A symmetric function is a polynomial or rational function (quotient
of polynomials) in n variables which remains invariant no
matter how you permute variables (e.g. swap x_{1}
with x_{2}). They feature prominently in Galois
theory. The elementary symmetric functions appear as the coefficients
of a polynomial in n indeterminates (i.e. the coefficients
of f(t) = (t
 x_{1})···(t
 x_{n}) ), and the fundamental theorem of
symmetric functions says that any symmetric function can be expressed
as a polynomial or rational function of elementary symmetric
functions. When the original function isn't symmetric, we can still
say something interesting.
Theorem: Let g(x) be any polynomial
where x = (x_{1},
..., x_{n}) are n variables, and
let s_{1}, ..., s_{n} be the
elementary symmetric functions in n
variables. Then g(x) can be written as a linear
combination of monomials
x_{1}^{ν1}
x_{2}^{ν2}
···
x_{n}^{νn}
such that ν_{i} ≤ i  1 and the
coefficients of the monomials are polynomials in
the s_{i}.
This theorem, seemingly due to Emil Artin, is a slight
generalisation of the fundamental theorem of symmetric functions. It
gives the closest possible expression of any polynomial in terms of
symmetric functions no matter if the original polynomial is symmetric
or not. Or if you prefer, the fundamental theorm of symmetric
functions comes as an easy corollary to this theorem.
The corollary is obvious. Observe that the nature of monomials is such
that they can't be symmetrised, because the powers in the
monomial have to be nondecreasing by indices. Thus, if the original
polynomial g(x) was symmetric, then the only way
it can still be symmetric after being written in this form is if the
only monomial with nonzero coefficient is the one for which all
the ν_{i} are zero, i.e. the constant term. But
then the constant term is a polynomial of elementary symmetric
functions, proving the corollary.
The proof is an algorithm for putting g(x) in
the desired form.
Proof: Let f_{n}(t) :=
(t  x_{1})(t
 x_{2} )···(t
 x_{n}) = t^{n}
 s_{1}t^{n1} +
··· +
(1)^{n}s_{n} and define
recursively
f_{i  1}(t)
:= f_{i}(t)/(t
 x_{i}).
Three things are immediately clear:

The polynomial f_{i}(t)
has x_{i} as a root, the other roots being the
other x_{j} with j < i, because it's just f_{n}(t) with the last n  i linear factors divided away.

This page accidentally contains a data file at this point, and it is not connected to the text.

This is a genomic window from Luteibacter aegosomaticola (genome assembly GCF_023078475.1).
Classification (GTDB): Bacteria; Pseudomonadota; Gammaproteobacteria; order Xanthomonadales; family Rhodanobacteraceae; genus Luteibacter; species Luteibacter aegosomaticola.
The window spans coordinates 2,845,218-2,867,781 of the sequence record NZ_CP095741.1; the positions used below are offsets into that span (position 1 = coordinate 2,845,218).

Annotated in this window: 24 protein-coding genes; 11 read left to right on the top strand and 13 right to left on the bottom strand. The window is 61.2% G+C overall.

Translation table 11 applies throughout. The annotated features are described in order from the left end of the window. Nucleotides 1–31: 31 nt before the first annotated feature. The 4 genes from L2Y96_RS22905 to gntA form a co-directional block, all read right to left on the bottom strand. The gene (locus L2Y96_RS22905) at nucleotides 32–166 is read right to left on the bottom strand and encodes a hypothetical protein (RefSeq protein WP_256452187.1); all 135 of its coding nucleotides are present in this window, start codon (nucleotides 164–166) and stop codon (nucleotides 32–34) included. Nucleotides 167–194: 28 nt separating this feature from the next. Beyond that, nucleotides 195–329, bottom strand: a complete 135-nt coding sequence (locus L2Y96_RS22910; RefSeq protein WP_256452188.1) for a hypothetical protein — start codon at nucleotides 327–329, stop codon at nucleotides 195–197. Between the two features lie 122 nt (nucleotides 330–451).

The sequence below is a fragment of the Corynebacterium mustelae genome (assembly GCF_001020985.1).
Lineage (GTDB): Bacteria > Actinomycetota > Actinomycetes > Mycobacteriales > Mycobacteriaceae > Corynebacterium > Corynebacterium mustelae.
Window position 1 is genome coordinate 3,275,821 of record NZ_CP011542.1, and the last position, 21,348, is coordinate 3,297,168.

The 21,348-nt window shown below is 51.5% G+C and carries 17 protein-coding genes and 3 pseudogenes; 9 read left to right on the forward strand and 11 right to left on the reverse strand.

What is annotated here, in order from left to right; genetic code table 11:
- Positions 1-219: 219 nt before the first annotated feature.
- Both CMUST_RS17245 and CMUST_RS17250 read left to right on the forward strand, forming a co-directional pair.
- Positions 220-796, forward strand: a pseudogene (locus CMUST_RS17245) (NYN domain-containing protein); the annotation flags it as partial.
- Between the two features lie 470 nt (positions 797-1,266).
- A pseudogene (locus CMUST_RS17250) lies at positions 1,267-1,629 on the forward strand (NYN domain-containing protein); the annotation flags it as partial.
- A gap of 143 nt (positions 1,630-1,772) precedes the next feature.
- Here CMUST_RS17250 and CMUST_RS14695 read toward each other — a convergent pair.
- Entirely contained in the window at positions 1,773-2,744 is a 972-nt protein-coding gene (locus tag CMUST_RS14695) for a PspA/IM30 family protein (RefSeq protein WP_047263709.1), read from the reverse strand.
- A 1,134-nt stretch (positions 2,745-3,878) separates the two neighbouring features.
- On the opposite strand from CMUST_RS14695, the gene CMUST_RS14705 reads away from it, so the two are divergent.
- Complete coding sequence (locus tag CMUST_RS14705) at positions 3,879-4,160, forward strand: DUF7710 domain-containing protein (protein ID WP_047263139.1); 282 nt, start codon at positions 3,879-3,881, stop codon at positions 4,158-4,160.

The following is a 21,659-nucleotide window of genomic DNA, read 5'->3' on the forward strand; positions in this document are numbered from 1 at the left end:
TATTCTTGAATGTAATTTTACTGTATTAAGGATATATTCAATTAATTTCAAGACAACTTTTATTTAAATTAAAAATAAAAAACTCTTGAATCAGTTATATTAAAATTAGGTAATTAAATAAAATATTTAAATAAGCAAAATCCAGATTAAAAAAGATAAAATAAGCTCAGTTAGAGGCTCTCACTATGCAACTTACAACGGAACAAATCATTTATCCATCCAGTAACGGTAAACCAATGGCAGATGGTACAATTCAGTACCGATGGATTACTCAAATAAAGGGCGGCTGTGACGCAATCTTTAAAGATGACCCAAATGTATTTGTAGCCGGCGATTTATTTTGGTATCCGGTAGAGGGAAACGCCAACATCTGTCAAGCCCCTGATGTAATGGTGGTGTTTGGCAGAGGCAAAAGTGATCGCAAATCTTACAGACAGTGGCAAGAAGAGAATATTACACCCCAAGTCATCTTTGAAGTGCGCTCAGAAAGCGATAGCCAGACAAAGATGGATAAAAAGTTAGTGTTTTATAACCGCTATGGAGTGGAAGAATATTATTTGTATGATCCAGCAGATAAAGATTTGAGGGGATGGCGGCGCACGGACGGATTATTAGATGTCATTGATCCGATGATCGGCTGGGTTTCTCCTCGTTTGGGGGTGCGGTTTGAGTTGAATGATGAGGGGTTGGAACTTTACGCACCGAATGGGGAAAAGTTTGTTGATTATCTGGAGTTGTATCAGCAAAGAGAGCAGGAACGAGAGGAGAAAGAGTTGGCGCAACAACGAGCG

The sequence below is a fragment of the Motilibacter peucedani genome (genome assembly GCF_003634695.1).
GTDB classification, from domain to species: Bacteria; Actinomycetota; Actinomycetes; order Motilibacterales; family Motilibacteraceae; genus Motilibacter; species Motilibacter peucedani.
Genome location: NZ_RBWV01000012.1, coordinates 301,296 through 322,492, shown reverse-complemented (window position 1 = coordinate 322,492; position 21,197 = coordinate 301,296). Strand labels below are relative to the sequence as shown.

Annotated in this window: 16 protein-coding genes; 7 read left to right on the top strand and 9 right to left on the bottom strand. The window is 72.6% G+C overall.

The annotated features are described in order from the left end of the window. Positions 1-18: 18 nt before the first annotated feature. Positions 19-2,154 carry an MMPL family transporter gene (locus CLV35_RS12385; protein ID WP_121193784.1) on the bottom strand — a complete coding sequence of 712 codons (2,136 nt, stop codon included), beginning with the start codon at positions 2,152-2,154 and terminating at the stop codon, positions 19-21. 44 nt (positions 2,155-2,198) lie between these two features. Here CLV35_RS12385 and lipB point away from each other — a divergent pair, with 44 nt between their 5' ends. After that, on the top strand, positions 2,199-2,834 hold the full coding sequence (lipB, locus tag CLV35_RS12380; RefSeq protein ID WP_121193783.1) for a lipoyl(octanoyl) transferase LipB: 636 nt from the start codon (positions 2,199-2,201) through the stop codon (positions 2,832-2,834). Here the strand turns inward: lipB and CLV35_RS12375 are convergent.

By synthetic division and by the recursive definition, the
coefficients of f_{i}(t) are
polynomials in terms of the elementary symmetric functions and
the x_{j} with j > i.

The degree of f_{i}(t) is i.
Now for the algorithm to put g(x) in the desired
form. Since x_{1} is a root
of f_{1}(t), it is possible to
express x_{1} in terms of the symmetric
functions s_{i} and the rest of
the x_{i} with i > 1. Substitute this
expression of x_{1}
into g(x), and expand out the result, which does
not contain any term with x_{1} now.
We proceed recursively as follows. Since x_{2} is a
root of f_{2}(t), it is possible to
express x_{2}^{2} or any higher power in
terms of the symmetric functions s_{i} and the rest
of the x_{i} with i > 2, with perhaps
a few terms of x_{2} of degree less than
2. Substitute this expression of x_{2}^{2}
(or higher) into g(x), and expand out the
result, which no longer contains any term
with x_{2}^{2} or higher degree.
Continuing in this process of eliminating all third powers
of x_{3} or higher
with f_{3}(t), all fourth powers
of x_{4} or higher
with f_{4}(t), we obtain the desired
form for g(x).
QED.
Let's work out an example. Unfortunately, the only way to make an
interesting enough example involves heavy computations. I will work
out some steps of the example, but I will leave most of the boring
manipulations to Maxima or to a diligent reader.
Let us consider the symmetric polynomial in 3 variables
g(x)
= x_{1}^{2}x_{2}
+ x_{1}^{2}x_{3}
+ x_{2}^{2}x_{1}
+ x_{2}^{2}x_{3}
+ x_{3}^{2}x_{1}
+ x_{3}^{2}x_{2}
Now, in 3 variables, the f_{i}(t)
from the proof above are
f_{3}(t) = t^{3}
 s_{1}t^{2}
+ s_{2}t  s_{3},
f_{2}(t) = t^{2} +
(x_{3}  s_{1})t
+ (s_{2}
 s_{1}x_{3}
+ x_{3}^{2}),
f_{1}(t) = t
 s_{1} + x_{2}
+ x_{3}.
Recall that f_{2} and f_{1} are
obtained by symbolic synthetic division of the polynomial above them
and that the remainders are zero. Also, recall at this point that the
elementary symmetric functions in three variables are
s_{1} = x_{1}
+ x_{2} + x_{3},
s_{2}
= x_{1}x_{2}
+ x_{1}x_{3}
+ x_{2}x_{3},
s_{3}
= x_{1}x_{2}x_{3}.
Since f_{1}(x_{1}) =
0, f_{2}(x_{2}) = 0
and f_{3}(x_{3}) = 0, we obtain that
x_{1} = s_{1}
 x_{2}  x_{3},
x_{2}^{2}
= s_{1}x_{2}
+ s_{1}x_{3}
 s_{2}
 x_{2}x_{3}
 x_{3}^{2},
x_{3}^{3}
= s_{1}x_{3}^{2}
 s_{2}x_{3}
+ s_{3}.
So, the algorithm now says to replace this expression
for x_{1} into g(x), which
after expanding everything out becomes
3x_{2}x_{3}^{2}
 s_{1}x_{3}^{2} +
3x_{2}^{2}x_{3} 
4s_{1}x_{2} x_{3}
+ s_{1}^{2}x_{3}
 s_{1}x_{2}^{2} +
s_{1}^{2}x_{2}.
Note that we have succeeded in eliminating x_{1}
from this expression. Now we do the same
with x_{2}^{2}, to obtain
3x_{3}^{3} +
3s_{1}x_{3}^{2} 
3s_{2}x_{3}
+ s_{1}s_{2}.
Finally we replace x_{3}^{3} by its own
expression to conclude that
g(x)
= s_{1}s_{2} 
3s_{3},
which is the expression of g(x) in terms of
elementary symmetric functions that we sought.